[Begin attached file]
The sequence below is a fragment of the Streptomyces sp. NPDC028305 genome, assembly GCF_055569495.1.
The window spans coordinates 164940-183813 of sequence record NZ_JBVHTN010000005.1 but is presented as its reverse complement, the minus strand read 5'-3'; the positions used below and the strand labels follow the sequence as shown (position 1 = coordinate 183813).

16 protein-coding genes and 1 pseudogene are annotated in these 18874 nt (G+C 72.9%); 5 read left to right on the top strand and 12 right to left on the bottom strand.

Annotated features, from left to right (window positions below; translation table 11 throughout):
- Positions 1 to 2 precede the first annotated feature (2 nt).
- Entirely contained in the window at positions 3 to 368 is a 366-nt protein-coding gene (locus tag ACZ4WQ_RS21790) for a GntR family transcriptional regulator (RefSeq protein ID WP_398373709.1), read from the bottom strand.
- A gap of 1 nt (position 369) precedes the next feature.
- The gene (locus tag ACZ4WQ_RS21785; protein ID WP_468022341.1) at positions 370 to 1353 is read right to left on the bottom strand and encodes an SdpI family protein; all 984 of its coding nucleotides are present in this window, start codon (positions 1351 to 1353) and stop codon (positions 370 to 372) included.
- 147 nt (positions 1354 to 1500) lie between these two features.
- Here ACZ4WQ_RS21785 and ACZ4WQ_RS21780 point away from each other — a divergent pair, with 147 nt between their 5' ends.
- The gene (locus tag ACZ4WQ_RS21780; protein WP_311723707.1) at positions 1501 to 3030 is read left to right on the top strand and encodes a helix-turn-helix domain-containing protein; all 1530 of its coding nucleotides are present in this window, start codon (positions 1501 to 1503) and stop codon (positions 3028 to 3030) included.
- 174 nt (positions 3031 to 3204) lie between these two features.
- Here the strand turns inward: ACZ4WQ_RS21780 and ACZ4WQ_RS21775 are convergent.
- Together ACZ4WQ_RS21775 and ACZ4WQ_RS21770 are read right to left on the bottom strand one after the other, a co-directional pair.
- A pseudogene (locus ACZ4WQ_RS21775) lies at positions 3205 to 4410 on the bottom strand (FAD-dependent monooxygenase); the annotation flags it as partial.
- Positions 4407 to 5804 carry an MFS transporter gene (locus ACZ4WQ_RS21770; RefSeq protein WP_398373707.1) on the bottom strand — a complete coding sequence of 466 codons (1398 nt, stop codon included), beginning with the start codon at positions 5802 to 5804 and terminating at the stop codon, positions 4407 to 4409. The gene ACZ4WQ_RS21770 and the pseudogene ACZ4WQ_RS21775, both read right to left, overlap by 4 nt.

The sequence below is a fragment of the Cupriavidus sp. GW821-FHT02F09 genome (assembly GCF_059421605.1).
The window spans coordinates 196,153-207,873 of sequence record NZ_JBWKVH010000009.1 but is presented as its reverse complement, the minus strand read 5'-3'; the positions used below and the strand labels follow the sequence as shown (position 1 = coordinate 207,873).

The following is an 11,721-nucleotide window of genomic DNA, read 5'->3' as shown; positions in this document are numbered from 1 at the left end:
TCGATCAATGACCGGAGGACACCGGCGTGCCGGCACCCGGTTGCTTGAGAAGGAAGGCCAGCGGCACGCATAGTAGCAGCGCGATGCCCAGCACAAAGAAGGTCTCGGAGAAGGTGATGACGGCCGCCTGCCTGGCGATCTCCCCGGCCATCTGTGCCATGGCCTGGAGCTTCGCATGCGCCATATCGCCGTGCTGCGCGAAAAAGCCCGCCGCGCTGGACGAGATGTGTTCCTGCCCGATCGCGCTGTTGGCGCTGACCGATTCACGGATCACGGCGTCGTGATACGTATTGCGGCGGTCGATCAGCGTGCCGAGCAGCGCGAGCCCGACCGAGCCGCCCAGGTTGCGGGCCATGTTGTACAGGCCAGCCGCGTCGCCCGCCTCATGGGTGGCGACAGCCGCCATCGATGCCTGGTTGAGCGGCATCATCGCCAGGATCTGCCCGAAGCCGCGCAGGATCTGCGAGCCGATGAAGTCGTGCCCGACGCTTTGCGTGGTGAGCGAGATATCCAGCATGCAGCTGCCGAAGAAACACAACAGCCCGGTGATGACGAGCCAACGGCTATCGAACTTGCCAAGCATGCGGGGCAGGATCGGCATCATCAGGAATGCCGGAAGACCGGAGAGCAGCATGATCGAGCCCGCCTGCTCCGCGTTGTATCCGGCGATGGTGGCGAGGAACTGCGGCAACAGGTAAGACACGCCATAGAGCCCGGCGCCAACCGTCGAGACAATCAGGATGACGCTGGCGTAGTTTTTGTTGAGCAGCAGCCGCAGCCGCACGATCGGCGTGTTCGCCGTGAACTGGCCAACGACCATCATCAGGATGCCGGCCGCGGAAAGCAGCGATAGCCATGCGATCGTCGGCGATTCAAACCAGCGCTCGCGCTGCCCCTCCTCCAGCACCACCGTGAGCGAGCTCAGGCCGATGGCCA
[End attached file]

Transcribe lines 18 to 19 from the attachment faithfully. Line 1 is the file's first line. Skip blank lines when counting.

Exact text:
The window spans coordinates 196,153-207,873 of sequence record NZ_JBWKVH010000009.1 but is presented as its reverse complement, the minus strand read 5'-3'; the positions used below and the strand labels follow the sequence as shown (position 1 = coordinate 207,873).

The following is an 11,721-nucleotide window of genomic DNA, read 5'->3' as shown; positions in this document are numbered from 1 at the left end: